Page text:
Legislation amendments, with the aim of tightening the requirements for the granting of patents, and increasing the level of damages for trademark infringements, were introduced into parliament today.
The Intellectual Property Laws Amendment (Raising the Bar) Bill 2011 aims to increase the quality of Australian patents to bring them in line with global standards. It aims to help Australians take their inventions overseas, and also to encourage overseas companies to bring their products here, according to Innovation Minister Kim Carr.
"Raising patent standards will align Australia with key trading partners, and mean that foreign companies can bring the best and newest technologies to Australia confident that their [intellectual property] can be protected," he said in a statement.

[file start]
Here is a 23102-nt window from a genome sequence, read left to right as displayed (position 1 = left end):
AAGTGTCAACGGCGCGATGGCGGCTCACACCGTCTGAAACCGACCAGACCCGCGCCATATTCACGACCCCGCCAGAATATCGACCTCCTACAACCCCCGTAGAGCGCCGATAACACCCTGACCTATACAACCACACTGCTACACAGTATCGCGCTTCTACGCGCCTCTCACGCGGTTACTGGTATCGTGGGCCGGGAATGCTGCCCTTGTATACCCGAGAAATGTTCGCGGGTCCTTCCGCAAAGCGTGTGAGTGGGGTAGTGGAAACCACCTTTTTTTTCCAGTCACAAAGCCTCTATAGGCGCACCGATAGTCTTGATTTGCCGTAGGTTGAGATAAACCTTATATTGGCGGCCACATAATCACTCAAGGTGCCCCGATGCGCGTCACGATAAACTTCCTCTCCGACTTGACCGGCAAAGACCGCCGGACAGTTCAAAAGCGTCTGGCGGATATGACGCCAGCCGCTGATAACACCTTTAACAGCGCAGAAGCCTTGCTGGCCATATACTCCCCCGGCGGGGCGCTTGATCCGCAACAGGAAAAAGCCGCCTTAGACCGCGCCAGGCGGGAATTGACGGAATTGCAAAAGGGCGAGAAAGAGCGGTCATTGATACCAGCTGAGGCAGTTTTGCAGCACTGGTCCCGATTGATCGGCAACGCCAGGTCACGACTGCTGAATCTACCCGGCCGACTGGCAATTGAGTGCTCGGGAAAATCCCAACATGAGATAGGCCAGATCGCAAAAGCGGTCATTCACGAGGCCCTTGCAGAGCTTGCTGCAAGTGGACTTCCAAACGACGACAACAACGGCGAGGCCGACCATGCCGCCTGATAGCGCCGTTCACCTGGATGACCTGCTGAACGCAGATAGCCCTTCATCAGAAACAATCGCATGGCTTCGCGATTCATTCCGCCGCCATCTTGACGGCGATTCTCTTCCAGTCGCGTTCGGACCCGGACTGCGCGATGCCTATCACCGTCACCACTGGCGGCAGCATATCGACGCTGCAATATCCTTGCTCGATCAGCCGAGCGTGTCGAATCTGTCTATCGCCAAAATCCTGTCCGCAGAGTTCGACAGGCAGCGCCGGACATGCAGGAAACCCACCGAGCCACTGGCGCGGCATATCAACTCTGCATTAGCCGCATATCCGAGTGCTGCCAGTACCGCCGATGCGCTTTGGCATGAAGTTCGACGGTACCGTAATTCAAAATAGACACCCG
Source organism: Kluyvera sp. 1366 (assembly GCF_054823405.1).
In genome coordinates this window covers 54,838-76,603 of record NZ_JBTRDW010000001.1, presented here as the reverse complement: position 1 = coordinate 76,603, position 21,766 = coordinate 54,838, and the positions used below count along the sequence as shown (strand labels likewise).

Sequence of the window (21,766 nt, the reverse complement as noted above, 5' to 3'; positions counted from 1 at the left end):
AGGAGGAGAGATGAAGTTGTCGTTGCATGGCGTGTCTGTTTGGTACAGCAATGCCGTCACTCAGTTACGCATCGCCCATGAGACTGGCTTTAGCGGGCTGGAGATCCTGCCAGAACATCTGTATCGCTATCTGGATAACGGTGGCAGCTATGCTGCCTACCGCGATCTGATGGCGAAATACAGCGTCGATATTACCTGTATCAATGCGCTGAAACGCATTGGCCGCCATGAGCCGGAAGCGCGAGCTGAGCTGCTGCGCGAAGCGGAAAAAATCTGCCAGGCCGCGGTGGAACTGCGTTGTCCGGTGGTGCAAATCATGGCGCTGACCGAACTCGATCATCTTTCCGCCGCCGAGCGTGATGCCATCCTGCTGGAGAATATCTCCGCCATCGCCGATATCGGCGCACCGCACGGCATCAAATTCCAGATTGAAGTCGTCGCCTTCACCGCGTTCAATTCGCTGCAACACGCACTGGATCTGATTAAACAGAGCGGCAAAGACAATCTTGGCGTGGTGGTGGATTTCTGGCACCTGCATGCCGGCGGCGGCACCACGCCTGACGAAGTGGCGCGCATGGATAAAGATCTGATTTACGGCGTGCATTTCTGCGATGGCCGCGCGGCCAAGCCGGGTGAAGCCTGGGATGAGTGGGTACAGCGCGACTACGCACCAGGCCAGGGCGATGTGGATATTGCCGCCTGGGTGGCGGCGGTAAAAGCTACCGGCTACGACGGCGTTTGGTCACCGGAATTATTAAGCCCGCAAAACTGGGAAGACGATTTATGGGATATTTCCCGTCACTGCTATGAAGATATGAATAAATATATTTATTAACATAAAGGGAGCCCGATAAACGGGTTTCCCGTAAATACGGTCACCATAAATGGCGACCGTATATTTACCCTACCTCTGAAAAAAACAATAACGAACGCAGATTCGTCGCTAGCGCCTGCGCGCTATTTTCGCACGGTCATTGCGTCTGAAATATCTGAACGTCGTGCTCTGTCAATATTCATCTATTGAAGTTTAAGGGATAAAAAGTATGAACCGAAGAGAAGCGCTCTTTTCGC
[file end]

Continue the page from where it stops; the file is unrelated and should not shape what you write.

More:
Red tape has also been targeted with the amendments, in the hope that seeking an intellectual property right will not be as onerous as it has previously been.
Researchers are set to be given more clarity around patents, with the amendments making a distinction between research and commercial activities, saying that research and experiments relating to patented inventions are exempt from infringements.
While research has received a reprieve, the amendments crack down on trademark infringements, increasing penalties by giving courts the discretion to order additional damages (these damages are already available for infringements of patents, registered designs and copyright). It also touches on better border security measures for infringing goods.
Such legislation could see higher penalties imposed in suits such as that brought against daily deals site Scoopon by global company Groupon.